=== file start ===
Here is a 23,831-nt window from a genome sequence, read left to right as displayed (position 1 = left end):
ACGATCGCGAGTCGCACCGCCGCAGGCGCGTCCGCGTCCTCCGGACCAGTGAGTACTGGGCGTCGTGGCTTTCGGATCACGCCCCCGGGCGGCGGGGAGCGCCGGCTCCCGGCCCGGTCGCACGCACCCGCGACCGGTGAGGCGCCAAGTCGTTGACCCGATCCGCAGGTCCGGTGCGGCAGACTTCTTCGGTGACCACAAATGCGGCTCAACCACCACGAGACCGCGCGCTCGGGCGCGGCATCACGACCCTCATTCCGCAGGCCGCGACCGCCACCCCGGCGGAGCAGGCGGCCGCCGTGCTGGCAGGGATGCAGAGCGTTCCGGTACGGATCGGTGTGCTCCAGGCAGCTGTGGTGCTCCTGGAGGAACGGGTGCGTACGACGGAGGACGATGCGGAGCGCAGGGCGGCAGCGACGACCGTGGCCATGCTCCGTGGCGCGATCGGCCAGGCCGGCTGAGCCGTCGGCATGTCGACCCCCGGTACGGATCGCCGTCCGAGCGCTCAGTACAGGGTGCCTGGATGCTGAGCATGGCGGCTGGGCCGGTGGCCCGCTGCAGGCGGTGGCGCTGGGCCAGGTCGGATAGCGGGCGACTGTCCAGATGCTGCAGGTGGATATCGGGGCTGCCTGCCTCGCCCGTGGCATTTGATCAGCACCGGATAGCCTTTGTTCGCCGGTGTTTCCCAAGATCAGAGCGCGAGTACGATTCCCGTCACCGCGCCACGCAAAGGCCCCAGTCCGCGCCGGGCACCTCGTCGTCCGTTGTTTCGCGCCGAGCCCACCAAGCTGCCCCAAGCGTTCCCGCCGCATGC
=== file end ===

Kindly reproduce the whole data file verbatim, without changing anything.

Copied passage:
Here is a 23,831-nt window from a genome sequence, read left to right as displayed (position 1 = left end):
ACGATCGCGAGTCGCACCGCCGCAGGCGCGTCCGCGTCCTCCGGACCAGTGAGTACTGGGCGTCGTGGCTTTCGGATCACGCCCCCGGGCGGCGGGGAGCGCCGGCTCCCGGCCCGGTCGCACGCACCCGCGACCGGTGAGGCGCCAAGTCGTTGACCCGATCCGCAGGTCCGGTGCGGCAGACTTCTTCGGTGACCACAAATGCGGCTCAACCACCACGAGACCGCGCGCTCGGGCGCGGCATCACGACCCTCATTCCGCAGGCCGCGACCGCCACCCCGGCGGAGCAGGCGGCCGCCGTGCTGGCAGGGATGCAGAGCGTTCCGGTACGGATCGGTGTGCTCCAGGCAGCTGTGGTGCTCCTGGAGGAACGGGTGCGTACGACGGAGGACGATGCGGAGCGCAGGGCGGCAGCGACGACCGTGGCCATGCTCCGTGGCGCGATCGGCCAGGCCGGCTGAGCCGTCGGCATGTCGACCCCCGGTACGGATCGCCGTCCGAGCGCTCAGTACAGGGTGCCTGGATGCTGAGCATGGCGGCTGGGCCGGTGGCCCGCTGCAGGCGGTGGCGCTGGGCCAGGTCGGATAGCGGGCGACTGTCCAGATGCTGCAGGTGGATATCGGGGCTGCCTGCCTCGCCCGTGGCATTTGATCAGCACCGGATAGCCTTTGTTCGCCGGTGTTTCCCAAGATCAGAGCGCGAGTACGATTCCCGTCACCGCGCCACGCAAAGGCCCCAGTCCGCGCCGGGCACCTCGTCGTCCGTTGTTTCGCGCCGAGCCCACCAAGCTGCCCCAAGCGTTCCCGCCGCATGC